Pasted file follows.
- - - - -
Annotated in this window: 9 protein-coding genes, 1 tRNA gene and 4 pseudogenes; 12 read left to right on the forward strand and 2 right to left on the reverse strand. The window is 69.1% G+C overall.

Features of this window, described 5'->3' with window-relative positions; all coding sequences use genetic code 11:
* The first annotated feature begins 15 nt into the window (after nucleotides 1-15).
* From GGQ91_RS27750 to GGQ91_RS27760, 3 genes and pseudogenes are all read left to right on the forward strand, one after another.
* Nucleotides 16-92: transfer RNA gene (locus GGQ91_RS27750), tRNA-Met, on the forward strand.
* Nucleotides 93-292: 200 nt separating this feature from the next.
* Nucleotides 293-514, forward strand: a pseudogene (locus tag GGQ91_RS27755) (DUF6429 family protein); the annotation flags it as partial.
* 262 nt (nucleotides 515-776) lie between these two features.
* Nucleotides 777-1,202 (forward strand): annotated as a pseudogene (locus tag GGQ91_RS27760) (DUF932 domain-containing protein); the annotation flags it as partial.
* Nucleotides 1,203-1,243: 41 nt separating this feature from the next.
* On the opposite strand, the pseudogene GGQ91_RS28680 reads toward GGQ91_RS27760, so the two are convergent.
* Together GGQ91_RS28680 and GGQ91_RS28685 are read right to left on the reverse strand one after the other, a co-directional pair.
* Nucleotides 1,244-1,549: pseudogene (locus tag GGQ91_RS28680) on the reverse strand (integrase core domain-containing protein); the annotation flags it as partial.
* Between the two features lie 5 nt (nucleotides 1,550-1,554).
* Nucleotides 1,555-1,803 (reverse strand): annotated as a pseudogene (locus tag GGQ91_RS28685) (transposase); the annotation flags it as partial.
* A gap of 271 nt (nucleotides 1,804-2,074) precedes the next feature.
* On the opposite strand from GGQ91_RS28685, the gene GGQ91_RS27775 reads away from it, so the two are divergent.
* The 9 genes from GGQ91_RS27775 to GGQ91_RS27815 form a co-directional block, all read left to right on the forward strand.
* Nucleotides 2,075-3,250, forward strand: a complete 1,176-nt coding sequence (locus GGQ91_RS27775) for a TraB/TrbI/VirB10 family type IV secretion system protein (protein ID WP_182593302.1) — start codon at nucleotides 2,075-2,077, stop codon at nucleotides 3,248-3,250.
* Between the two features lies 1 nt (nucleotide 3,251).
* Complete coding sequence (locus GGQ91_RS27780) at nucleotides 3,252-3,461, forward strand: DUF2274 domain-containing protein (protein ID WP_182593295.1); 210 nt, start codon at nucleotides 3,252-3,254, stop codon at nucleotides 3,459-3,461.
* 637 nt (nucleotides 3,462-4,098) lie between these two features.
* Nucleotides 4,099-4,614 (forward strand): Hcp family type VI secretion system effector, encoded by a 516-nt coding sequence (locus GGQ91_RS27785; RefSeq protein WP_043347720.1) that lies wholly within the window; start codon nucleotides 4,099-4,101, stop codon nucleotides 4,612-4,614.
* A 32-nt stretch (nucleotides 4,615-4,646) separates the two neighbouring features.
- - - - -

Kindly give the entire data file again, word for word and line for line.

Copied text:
Annotated in this window: 9 protein-coding genes, 1 tRNA gene and 4 pseudogenes; 12 read left to right on the forward strand and 2 right to left on the reverse strand. The window is 69.1% G+C overall.

Features of this window, described 5'->3' with window-relative positions; all coding sequences use genetic code 11:
* The first annotated feature begins 15 nt into the window (after nucleotides 1-15).
* From GGQ91_RS27750 to GGQ91_RS27760, 3 genes and pseudogenes are all read left to right on the forward strand, one after another.
* Nucleotides 16-92: transfer RNA gene (locus GGQ91_RS27750), tRNA-Met, on the forward strand.
* Nucleotides 93-292: 200 nt separating this feature from the next.
* Nucleotides 293-514, forward strand: a pseudogene (locus tag GGQ91_RS27755) (DUF6429 family protein); the annotation flags it as partial.
* 262 nt (nucleotides 515-776) lie between these two features.
* Nucleotides 777-1,202 (forward strand): annotated as a pseudogene (locus tag GGQ91_RS27760) (DUF932 domain-containing protein); the annotation flags it as partial.
* Nucleotides 1,203-1,243: 41 nt separating this feature from the next.
* On the opposite strand, the pseudogene GGQ91_RS28680 reads toward GGQ91_RS27760, so the two are convergent.
* Together GGQ91_RS28680 and GGQ91_RS28685 are read right to left on the reverse strand one after the other, a co-directional pair.
* Nucleotides 1,244-1,549: pseudogene (locus tag GGQ91_RS28680) on the reverse strand (integrase core domain-containing protein); the annotation flags it as partial.
* Between the two features lie 5 nt (nucleotides 1,550-1,554).
* Nucleotides 1,555-1,803 (reverse strand): annotated as a pseudogene (locus tag GGQ91_RS28685) (transposase); the annotation flags it as partial.
* A gap of 271 nt (nucleotides 1,804-2,074) precedes the next feature.
* On the opposite strand from GGQ91_RS28685, the gene GGQ91_RS27775 reads away from it, so the two are divergent.
* The 9 genes from GGQ91_RS27775 to GGQ91_RS27815 form a co-directional block, all read left to right on the forward strand.
* Nucleotides 2,075-3,250, forward strand: a complete 1,176-nt coding sequence (locus GGQ91_RS27775) for a TraB/TrbI/VirB10 family type IV secretion system protein (protein ID WP_182593302.1) — start codon at nucleotides 2,075-2,077, stop codon at nucleotides 3,248-3,250.
* Between the two features lies 1 nt (nucleotide 3,251).
* Complete coding sequence (locus GGQ91_RS27780) at nucleotides 3,252-3,461, forward strand: DUF2274 domain-containing protein (protein ID WP_182593295.1); 210 nt, start codon at nucleotides 3,252-3,254, stop codon at nucleotides 3,459-3,461.
* 637 nt (nucleotides 3,462-4,098) lie between these two features.
* Nucleotides 4,099-4,614 (forward strand): Hcp family type VI secretion system effector, encoded by a 516-nt coding sequence (locus GGQ91_RS27785; RefSeq protein WP_043347720.1) that lies wholly within the window; start codon nucleotides 4,099-4,101, stop codon nucleotides 4,612-4,614.
* A 32-nt stretch (nucleotides 4,615-4,646) separates the two neighbouring features.